The organization has faced other issues, as well. A shooting outside the Hunting Y in March forced changes to the guest-pass policy and a youth program there. While fundraising has been strong at a record $1.3 million, the number of memberships has dropped. In the spring, the organization laid off 25 full- and part-time employees, froze executive salaries and trimmed health care and retirement benefits. A total of $1.5 million was shaved from the budget.
“We’re finding more and more that businesses want payback,” Nelson said. “It’s no longer, ‘I’m going to make a gift.’ (Now it’s) ‘I want to make an investment and I expect a return on investment.’ Well, we want to give a return on investment. That’s not only in lives changed, but what can we do to help that company, or make their employees more fit, or have opportunities to volunteer.”
Nelson grew up northeast of Pittsburgh. His father, Cecil, was an engineer for Alcoa and his mother, LaRue, was a stay-at-home mom and school librarian.
“I went to the Y as a young child. … I started go, I think, at the age of 8. After several miserable attempts, I finally learned how to swim at the Y, and that really was what got me where I am today, learning how to swim.”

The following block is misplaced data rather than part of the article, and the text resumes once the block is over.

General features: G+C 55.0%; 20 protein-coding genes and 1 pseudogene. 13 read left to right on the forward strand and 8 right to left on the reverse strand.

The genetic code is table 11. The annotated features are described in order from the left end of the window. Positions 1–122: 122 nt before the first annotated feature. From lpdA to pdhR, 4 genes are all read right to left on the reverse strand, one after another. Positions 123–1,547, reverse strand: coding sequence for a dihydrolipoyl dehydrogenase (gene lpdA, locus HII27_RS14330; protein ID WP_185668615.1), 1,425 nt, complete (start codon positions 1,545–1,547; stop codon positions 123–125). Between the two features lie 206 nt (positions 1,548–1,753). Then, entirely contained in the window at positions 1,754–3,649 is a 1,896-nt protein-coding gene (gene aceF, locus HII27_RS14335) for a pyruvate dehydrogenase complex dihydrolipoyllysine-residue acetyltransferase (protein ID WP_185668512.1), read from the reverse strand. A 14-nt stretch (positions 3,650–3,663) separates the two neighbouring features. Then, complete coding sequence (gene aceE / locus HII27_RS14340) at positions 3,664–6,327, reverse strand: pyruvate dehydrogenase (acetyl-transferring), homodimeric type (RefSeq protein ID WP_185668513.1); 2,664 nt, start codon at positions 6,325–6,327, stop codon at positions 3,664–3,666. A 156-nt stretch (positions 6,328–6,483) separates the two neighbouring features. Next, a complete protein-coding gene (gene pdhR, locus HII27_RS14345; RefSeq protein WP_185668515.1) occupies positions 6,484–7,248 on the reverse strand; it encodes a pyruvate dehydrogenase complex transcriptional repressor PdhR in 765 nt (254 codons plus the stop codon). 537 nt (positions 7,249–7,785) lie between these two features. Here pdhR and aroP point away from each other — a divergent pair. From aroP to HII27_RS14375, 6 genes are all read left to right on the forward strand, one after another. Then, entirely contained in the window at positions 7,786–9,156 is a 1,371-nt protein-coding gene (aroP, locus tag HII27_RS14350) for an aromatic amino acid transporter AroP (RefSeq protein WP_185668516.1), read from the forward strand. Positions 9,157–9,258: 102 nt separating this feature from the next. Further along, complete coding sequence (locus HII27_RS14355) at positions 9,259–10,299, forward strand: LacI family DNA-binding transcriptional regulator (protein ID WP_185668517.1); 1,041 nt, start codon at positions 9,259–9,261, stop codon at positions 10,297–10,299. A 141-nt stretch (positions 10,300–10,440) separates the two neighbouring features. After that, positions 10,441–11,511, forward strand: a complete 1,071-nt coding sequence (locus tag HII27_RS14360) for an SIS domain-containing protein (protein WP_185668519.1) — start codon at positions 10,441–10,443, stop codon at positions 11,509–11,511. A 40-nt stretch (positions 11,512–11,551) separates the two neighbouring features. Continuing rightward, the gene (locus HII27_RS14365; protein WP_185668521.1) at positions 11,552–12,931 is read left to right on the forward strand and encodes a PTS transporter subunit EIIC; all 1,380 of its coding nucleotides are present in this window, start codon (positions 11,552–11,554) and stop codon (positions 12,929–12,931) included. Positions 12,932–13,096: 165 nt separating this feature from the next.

Nelson met a man there named Bob Scott who became his mentor.
“Bob … was teaching me about self-confidence and achievement and being goal-oriented. Lo and behold, that sort of stuck with me,” Nelson said. “I ended up not only swimming for the YMCA, but … I swam for my high school, as well, and, because of Bob’s help, I was able to get a summer job at a pool as the head lifeguard. I went to college and swam in college.”
In the meantime, Nelson’s mentor had risen through the ranks and became executive director at the Y. “He always had time for me,” Nelson said. “He was building assets in me as a young man by this point, and I enjoyed just talking with him and seeking his advice. He made you feel like you were at the top of the world. I was a good swimmer; I wasn’t a great swimmer. But he gave you the confidence that you could try anything.”
Nelson earned a bachelor’s degree in math at Indiana University of Pennsylvania, then decided to apply for YMCA jobs. He landed one in Chicago in 1972.
“I was much more people-oriented than numbers-oriented,” he said. “I’ll admit I’m a left-brain person, even though I have a math degree. I don’t like accounting, for example; I get bored with that, though I can look at financial statements and make sense out of them.”
Nelson then worked in Butler, Pa., and spent eight years as a senior vice president at the YMCA in Harrisburg before landing in Grand Rapids. Since arriving here, he has earned an MBA from Western Michigan University.
A veteran runner in 26 marathons, Nelson still runs at noon around the Y. He loves to swim, read and travel. He enjoys snorkeling, although he wasn’t thrilled with a shark he encountered in the waters of Fiji. Most of all, Nelson is a Pittsburgh Steelers fan. He keeps a shrine to the Steelers in his office. He has seen the football team play just once on their home turf, but occasionally travels to Detroit when they are pitted against the Lions.